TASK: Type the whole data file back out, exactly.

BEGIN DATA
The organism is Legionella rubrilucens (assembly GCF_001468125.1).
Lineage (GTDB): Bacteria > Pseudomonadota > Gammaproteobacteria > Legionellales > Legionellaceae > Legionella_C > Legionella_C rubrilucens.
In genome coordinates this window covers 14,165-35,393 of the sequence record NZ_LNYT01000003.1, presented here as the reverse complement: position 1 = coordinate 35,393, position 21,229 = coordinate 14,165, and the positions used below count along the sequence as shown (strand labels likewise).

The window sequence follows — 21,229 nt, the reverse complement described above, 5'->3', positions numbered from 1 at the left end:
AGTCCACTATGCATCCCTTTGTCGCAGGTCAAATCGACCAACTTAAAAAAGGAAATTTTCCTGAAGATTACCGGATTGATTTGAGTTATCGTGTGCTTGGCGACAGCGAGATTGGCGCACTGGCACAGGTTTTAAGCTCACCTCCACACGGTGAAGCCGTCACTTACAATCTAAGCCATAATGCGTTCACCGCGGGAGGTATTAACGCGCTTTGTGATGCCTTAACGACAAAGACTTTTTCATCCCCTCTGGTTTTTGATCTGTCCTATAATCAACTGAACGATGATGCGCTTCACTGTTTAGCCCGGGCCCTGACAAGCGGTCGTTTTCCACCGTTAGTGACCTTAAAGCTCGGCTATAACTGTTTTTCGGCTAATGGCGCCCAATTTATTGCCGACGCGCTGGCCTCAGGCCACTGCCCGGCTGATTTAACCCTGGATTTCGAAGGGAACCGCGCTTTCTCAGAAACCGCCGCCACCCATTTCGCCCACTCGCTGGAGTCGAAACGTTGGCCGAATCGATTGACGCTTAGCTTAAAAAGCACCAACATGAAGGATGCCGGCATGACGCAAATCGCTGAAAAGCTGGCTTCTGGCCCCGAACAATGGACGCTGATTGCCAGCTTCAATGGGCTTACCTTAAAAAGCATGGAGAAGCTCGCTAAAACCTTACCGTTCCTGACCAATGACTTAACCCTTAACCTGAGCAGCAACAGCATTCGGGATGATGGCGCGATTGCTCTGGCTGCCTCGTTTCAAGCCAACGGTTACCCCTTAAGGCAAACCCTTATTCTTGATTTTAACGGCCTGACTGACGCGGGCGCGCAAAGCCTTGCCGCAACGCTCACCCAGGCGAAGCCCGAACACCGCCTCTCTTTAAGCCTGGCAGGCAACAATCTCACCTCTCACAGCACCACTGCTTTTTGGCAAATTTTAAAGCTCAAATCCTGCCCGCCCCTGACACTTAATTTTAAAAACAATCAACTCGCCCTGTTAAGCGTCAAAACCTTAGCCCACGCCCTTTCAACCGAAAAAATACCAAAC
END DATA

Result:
The organism is Legionella rubrilucens (assembly GCF_001468125.1).
Lineage (GTDB): Bacteria > Pseudomonadota > Gammaproteobacteria > Legionellales > Legionellaceae > Legionella_C > Legionella_C rubrilucens.
In genome coordinates this window covers 14,165-35,393 of the sequence record NZ_LNYT01000003.1, presented here as the reverse complement: position 1 = coordinate 35,393, position 21,229 = coordinate 14,165, and the positions used below count along the sequence as shown (strand labels likewise).

The window sequence follows — 21,229 nt, the reverse complement described above, 5'->3', positions numbered from 1 at the left end:
AGTCCACTATGCATCCCTTTGTCGCAGGTCAAATCGACCAACTTAAAAAAGGAAATTTTCCTGAAGATTACCGGATTGATTTGAGTTATCGTGTGCTTGGCGACAGCGAGATTGGCGCACTGGCACAGGTTTTAAGCTCACCTCCACACGGTGAAGCCGTCACTTACAATCTAAGCCATAATGCGTTCACCGCGGGAGGTATTAACGCGCTTTGTGATGCCTTAACGACAAAGACTTTTTCATCCCCTCTGGTTTTTGATCTGTCCTATAATCAACTGAACGATGATGCGCTTCACTGTTTAGCCCGGGCCCTGACAAGCGGTCGTTTTCCACCGTTAGTGACCTTAAAGCTCGGCTATAACTGTTTTTCGGCTAATGGCGCCCAATTTATTGCCGACGCGCTGGCCTCAGGCCACTGCCCGGCTGATTTAACCCTGGATTTCGAAGGGAACCGCGCTTTCTCAGAAACCGCCGCCACCCATTTCGCCCACTCGCTGGAGTCGAAACGTTGGCCGAATCGATTGACGCTTAGCTTAAAAAGCACCAACATGAAGGATGCCGGCATGACGCAAATCGCTGAAAAGCTGGCTTCTGGCCCCGAACAATGGACGCTGATTGCCAGCTTCAATGGGCTTACCTTAAAAAGCATGGAGAAGCTCGCTAAAACCTTACCGTTCCTGACCAATGACTTAACCCTTAACCTGAGCAGCAACAGCATTCGGGATGATGGCGCGATTGCTCTGGCTGCCTCGTTTCAAGCCAACGGTTACCCCTTAAGGCAAACCCTTATTCTTGATTTTAACGGCCTGACTGACGCGGGCGCGCAAAGCCTTGCCGCAACGCTCACCCAGGCGAAGCCCGAACACCGCCTCTCTTTAAGCCTGGCAGGCAACAATCTCACCTCTCACAGCACCACTGCTTTTTGGCAAATTTTAAAGCTCAAATCCTGCCCGCCCCTGACACTTAATTTTAAAAACAATCAACTCGCCCTGTTAAGCGTCAAAACCTTAGCCCACGCCCTTTCAACCGAAAAAATACCAAAC